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Fibre does cut colorectal cancer risk
[Posted: Fri 11/11/2011 by Deborah Condon www.irishhealth.com]
When it comes to reducing the risk of colorectal (bowel) cancer, new research has confirmed the importance of eating a high fibre diet.
Over 2,000 new cases of colorectal cancer are detected in Ireland every year and almost 1,000 people die of it annually.
According to European researchers, it has long been suggested that fibre in the diet can reduce the risk of this disease, however studies in this area have generally proven inconclusive.
The researchers decided to investigate this further by analysing the results of 25 studies, which involved almost two million people.
They found that eating a diet high in fibre, especially cereals and whole grains, reduced the risk of developing colorectal cancer. In fact, each 10g per day increase in total fibre intake was linked to a 10% fall in colorectal cancer risk, when compared with the lowest levels of fibre intake.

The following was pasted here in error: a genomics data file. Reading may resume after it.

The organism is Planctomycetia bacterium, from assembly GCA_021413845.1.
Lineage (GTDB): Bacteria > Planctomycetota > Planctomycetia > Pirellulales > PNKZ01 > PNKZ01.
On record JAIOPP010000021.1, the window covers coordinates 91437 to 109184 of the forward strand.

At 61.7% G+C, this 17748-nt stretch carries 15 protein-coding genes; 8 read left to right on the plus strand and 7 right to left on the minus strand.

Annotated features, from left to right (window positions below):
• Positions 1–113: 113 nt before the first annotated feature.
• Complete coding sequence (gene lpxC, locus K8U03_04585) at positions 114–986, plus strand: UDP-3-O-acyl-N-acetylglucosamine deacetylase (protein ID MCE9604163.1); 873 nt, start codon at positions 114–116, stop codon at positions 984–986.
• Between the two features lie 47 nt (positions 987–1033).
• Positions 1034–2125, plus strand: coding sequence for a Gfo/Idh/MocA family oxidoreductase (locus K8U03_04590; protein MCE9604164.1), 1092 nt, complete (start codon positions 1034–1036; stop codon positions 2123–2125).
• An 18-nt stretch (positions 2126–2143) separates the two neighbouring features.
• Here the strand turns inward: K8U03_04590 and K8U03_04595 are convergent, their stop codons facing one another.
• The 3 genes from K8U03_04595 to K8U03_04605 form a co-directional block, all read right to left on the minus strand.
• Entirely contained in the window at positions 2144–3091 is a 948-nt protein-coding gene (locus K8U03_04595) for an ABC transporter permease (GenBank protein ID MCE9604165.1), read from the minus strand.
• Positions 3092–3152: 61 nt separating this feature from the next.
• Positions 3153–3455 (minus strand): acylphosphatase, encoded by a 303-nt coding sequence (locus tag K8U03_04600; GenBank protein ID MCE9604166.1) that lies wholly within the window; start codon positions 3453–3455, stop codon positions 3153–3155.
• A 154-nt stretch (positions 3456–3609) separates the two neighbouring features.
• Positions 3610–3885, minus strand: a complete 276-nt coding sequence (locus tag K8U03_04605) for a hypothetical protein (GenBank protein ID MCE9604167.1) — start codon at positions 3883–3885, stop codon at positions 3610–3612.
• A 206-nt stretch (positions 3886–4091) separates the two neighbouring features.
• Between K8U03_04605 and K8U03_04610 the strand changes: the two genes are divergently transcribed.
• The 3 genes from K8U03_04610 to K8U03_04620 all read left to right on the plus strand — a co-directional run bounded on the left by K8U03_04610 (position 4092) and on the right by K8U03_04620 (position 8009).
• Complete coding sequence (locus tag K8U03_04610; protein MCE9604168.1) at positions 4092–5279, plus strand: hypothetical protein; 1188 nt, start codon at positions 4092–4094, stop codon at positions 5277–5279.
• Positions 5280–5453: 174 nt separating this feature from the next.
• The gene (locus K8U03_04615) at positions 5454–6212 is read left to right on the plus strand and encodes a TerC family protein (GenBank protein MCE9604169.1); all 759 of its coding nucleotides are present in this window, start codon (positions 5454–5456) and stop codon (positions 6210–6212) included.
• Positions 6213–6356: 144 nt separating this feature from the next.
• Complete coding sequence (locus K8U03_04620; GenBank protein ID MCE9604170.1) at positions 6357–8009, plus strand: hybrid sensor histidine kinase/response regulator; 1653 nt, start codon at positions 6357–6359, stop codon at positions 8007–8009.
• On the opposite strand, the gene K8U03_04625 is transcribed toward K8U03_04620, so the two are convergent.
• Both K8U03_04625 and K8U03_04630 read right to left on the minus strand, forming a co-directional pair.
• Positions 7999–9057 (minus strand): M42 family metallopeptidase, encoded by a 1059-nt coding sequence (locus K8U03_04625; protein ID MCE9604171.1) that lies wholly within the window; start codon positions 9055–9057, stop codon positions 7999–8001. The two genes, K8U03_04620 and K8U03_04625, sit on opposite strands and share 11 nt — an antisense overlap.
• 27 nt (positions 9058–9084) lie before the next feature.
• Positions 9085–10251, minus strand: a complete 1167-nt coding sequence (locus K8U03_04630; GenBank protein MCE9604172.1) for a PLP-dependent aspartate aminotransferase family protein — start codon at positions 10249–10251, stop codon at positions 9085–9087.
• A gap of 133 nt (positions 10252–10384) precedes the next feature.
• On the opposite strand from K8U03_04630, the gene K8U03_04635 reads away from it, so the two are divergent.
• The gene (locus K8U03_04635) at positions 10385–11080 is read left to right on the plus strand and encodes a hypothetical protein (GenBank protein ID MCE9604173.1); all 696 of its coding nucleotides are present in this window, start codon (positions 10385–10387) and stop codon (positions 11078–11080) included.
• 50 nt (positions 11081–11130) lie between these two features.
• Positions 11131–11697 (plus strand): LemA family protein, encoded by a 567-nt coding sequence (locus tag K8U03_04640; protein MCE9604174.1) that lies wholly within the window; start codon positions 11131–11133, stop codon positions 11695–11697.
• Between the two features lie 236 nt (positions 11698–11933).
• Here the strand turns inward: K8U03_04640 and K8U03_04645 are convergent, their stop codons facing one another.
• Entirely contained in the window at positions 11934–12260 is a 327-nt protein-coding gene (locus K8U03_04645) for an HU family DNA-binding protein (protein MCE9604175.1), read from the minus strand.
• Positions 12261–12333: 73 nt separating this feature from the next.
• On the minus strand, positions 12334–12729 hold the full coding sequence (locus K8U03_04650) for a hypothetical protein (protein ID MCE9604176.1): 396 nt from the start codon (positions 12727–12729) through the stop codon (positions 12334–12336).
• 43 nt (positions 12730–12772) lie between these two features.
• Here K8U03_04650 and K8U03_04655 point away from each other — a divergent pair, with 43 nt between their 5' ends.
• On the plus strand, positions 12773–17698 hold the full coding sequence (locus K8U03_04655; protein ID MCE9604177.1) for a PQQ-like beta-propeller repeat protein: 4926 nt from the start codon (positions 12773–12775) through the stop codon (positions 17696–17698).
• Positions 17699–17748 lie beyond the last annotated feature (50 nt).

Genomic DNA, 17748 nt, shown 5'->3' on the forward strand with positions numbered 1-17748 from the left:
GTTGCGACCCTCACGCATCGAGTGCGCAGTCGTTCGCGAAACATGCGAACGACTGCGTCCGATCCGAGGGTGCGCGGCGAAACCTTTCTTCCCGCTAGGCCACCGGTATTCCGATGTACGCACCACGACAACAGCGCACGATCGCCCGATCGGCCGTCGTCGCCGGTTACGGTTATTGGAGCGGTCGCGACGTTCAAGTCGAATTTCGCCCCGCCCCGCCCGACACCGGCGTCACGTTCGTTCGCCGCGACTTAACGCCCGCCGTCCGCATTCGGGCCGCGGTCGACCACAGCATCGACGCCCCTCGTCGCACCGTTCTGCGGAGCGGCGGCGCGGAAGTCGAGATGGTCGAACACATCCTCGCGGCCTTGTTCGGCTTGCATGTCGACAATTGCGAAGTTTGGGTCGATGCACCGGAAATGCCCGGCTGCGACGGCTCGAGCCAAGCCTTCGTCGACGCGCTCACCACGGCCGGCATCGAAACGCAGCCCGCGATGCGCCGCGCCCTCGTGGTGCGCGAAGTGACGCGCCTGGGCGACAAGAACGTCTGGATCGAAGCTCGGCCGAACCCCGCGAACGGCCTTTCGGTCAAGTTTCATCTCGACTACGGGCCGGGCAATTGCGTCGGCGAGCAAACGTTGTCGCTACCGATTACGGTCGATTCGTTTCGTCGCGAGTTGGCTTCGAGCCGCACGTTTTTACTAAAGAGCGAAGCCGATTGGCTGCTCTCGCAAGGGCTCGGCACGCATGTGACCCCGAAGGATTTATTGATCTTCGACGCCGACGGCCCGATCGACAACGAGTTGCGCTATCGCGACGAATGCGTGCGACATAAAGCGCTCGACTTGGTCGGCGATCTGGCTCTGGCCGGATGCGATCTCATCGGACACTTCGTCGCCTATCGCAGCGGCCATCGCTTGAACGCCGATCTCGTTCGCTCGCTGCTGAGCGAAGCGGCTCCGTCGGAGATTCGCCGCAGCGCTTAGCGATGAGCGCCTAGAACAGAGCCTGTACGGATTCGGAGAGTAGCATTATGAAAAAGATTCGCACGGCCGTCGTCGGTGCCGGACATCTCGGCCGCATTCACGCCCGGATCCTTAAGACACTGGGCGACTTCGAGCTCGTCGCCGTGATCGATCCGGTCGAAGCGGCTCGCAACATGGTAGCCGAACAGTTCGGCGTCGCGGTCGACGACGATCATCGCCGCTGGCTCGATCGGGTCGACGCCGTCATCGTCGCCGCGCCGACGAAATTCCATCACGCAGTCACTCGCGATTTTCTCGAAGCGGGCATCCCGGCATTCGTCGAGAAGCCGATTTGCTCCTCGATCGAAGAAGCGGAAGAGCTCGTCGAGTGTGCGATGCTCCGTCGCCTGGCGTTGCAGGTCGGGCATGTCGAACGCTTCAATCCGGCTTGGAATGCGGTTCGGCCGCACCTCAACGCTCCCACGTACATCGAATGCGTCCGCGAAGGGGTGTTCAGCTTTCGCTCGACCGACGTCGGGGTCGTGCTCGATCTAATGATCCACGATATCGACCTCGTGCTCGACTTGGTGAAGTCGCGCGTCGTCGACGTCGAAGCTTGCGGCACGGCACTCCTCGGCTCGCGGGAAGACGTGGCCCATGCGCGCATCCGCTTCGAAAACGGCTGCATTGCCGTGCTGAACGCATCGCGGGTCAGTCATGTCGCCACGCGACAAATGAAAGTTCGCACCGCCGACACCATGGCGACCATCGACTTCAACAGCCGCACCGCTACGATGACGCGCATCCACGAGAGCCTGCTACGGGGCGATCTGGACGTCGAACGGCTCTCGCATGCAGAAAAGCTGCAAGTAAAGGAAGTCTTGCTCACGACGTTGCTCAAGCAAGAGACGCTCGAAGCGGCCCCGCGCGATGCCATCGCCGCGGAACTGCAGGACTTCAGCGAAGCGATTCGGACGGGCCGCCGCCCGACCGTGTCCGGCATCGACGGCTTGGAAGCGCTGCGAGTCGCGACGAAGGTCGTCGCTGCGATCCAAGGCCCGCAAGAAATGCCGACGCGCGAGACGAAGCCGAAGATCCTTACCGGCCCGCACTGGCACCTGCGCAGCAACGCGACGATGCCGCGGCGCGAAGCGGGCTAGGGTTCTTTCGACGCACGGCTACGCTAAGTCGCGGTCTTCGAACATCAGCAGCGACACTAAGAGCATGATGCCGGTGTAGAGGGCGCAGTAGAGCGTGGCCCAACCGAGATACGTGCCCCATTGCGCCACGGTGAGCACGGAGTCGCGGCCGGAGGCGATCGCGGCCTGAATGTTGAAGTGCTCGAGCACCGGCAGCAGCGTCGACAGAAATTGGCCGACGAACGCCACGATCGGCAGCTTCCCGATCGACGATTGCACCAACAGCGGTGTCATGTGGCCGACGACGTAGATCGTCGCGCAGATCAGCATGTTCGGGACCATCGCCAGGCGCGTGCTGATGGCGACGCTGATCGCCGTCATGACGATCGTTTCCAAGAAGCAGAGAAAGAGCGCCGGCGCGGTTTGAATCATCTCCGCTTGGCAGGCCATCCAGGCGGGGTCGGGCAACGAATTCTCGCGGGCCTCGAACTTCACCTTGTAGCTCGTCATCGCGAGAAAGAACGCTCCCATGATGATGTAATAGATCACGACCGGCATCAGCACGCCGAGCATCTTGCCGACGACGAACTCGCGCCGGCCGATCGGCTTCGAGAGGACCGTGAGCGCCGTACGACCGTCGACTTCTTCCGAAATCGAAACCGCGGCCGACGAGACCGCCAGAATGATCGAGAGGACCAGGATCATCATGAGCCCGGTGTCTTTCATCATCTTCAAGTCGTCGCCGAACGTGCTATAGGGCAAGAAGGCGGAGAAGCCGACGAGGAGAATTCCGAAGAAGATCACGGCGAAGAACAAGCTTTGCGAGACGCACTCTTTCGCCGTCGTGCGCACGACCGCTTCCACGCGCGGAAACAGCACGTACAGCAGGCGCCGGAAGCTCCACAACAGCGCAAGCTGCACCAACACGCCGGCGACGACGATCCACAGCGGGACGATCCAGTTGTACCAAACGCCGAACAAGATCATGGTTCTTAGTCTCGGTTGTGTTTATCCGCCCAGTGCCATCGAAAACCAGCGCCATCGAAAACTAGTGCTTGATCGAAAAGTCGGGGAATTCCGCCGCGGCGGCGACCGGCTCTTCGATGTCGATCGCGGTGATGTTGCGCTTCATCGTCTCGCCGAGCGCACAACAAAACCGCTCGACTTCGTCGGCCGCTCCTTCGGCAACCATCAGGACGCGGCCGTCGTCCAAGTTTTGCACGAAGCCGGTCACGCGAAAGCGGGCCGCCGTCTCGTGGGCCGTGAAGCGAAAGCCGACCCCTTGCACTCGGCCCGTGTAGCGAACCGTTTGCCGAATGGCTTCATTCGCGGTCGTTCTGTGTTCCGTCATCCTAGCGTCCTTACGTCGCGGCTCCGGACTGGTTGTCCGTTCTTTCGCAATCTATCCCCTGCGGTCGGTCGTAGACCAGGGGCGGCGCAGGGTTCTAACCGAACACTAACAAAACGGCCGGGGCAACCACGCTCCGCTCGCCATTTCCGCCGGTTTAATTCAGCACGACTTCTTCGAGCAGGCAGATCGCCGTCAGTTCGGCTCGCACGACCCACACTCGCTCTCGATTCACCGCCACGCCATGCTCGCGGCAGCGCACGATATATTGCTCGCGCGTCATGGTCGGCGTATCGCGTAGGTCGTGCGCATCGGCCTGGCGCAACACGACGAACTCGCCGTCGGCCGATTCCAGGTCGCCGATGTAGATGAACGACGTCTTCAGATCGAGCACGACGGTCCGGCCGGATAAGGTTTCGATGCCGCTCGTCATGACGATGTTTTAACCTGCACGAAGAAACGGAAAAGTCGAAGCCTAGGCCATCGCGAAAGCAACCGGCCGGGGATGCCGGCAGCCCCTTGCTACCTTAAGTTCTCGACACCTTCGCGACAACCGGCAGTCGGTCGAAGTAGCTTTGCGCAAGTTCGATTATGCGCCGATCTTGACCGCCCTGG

Meanwhile adding 90g per day of whole grains - about three servings - was linked to a 20% reduction in risk.
According to the UK and Dutch researchers, consuming more fibre and whole grains is also likely to reduce the risk of heart disease, type 2 diabetes and possibly overall mortality.
"In summary, our analysis suggests that a high intake of dietary fibre, particularly from cereal and whole grains, is associated with a reduced risk of colorectal cancer," the team concluded.
Details of these findings are published in the British Medical Journal.
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